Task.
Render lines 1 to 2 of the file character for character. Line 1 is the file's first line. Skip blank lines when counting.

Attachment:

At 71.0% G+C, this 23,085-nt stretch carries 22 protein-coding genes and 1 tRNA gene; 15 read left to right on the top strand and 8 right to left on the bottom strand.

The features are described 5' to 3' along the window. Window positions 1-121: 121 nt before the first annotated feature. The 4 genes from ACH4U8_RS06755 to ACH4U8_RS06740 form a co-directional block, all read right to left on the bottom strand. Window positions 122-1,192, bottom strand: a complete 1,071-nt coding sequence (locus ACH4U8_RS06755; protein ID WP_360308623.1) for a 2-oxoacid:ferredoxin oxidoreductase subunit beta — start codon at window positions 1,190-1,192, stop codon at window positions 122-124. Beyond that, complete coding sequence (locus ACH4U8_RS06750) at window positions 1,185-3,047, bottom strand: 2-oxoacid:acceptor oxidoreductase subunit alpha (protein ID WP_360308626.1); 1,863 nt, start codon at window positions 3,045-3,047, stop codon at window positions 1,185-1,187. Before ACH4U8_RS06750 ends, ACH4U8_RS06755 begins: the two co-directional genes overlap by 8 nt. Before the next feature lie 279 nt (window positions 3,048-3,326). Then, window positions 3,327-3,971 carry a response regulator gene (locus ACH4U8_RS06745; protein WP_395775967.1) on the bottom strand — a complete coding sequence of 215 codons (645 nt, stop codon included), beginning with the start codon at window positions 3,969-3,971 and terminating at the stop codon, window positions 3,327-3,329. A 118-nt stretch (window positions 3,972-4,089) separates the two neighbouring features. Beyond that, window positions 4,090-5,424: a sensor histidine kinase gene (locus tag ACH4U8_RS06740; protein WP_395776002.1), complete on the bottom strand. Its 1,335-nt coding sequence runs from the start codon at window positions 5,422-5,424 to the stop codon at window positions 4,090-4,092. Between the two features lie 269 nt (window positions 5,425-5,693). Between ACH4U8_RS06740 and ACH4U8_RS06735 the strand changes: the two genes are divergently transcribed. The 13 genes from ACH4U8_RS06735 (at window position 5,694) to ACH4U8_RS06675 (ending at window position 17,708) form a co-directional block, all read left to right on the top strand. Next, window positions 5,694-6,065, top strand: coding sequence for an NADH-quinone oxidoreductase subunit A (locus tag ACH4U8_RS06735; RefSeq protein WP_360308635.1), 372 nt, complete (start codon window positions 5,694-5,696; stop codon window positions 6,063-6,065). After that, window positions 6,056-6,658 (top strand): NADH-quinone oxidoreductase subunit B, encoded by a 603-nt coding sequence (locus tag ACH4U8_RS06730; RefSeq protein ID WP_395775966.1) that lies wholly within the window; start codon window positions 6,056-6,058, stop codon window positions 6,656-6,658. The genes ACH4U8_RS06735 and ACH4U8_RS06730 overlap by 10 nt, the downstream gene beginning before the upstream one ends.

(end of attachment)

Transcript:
At 71.0% G+C, this 23,085-nt stretch carries 22 protein-coding genes and 1 tRNA gene; 15 read left to right on the top strand and 8 right to left on the bottom strand.

The features are described 5' to 3' along the window. Window positions 1-121: 121 nt before the first annotated feature. The 4 genes from ACH4U8_RS06755 to ACH4U8_RS06740 form a co-directional block, all read right to left on the bottom strand. Window positions 122-1,192, bottom strand: a complete 1,071-nt coding sequence (locus ACH4U8_RS06755; protein ID WP_360308623.1) for a 2-oxoacid:ferredoxin oxidoreductase subunit beta — start codon at window positions 1,190-1,192, stop codon at window positions 122-124. Beyond that, complete coding sequence (locus ACH4U8_RS06750) at window positions 1,185-3,047, bottom strand: 2-oxoacid:acceptor oxidoreductase subunit alpha (protein ID WP_360308626.1); 1,863 nt, start codon at window positions 3,045-3,047, stop codon at window positions 1,185-1,187. Before ACH4U8_RS06750 ends, ACH4U8_RS06755 begins: the two co-directional genes overlap by 8 nt. Before the next feature lie 279 nt (window positions 3,048-3,326). Then, window positions 3,327-3,971 carry a response regulator gene (locus ACH4U8_RS06745; protein WP_395775967.1) on the bottom strand — a complete coding sequence of 215 codons (645 nt, stop codon included), beginning with the start codon at window positions 3,969-3,971 and terminating at the stop codon, window positions 3,327-3,329. A 118-nt stretch (window positions 3,972-4,089) separates the two neighbouring features. Beyond that, window positions 4,090-5,424: a sensor histidine kinase gene (locus tag ACH4U8_RS06740; protein WP_395776002.1), complete on the bottom strand. Its 1,335-nt coding sequence runs from the start codon at window positions 5,422-5,424 to the stop codon at window positions 4,090-4,092. Between the two features lie 269 nt (window positions 5,425-5,693). Between ACH4U8_RS06740 and ACH4U8_RS06735 the strand changes: the two genes are divergently transcribed. The 13 genes from ACH4U8_RS06735 (at window position 5,694) to ACH4U8_RS06675 (ending at window position 17,708) form a co-directional block, all read left to right on the top strand. Next, window positions 5,694-6,065, top strand: coding sequence for an NADH-quinone oxidoreductase subunit A (locus tag ACH4U8_RS06735; RefSeq protein WP_360308635.1), 372 nt, complete (start codon window positions 5,694-5,696; stop codon window positions 6,063-6,065). After that, window positions 6,056-6,658 (top strand): NADH-quinone oxidoreductase subunit B, encoded by a 603-nt coding sequence (locus tag ACH4U8_RS06730; RefSeq protein ID WP_395775966.1) that lies wholly within the window; start codon window positions 6,056-6,058, stop codon window positions 6,656-6,658. The genes ACH4U8_RS06735 and ACH4U8_RS06730 overlap by 10 nt, the downstream gene beginning before the upstream one ends.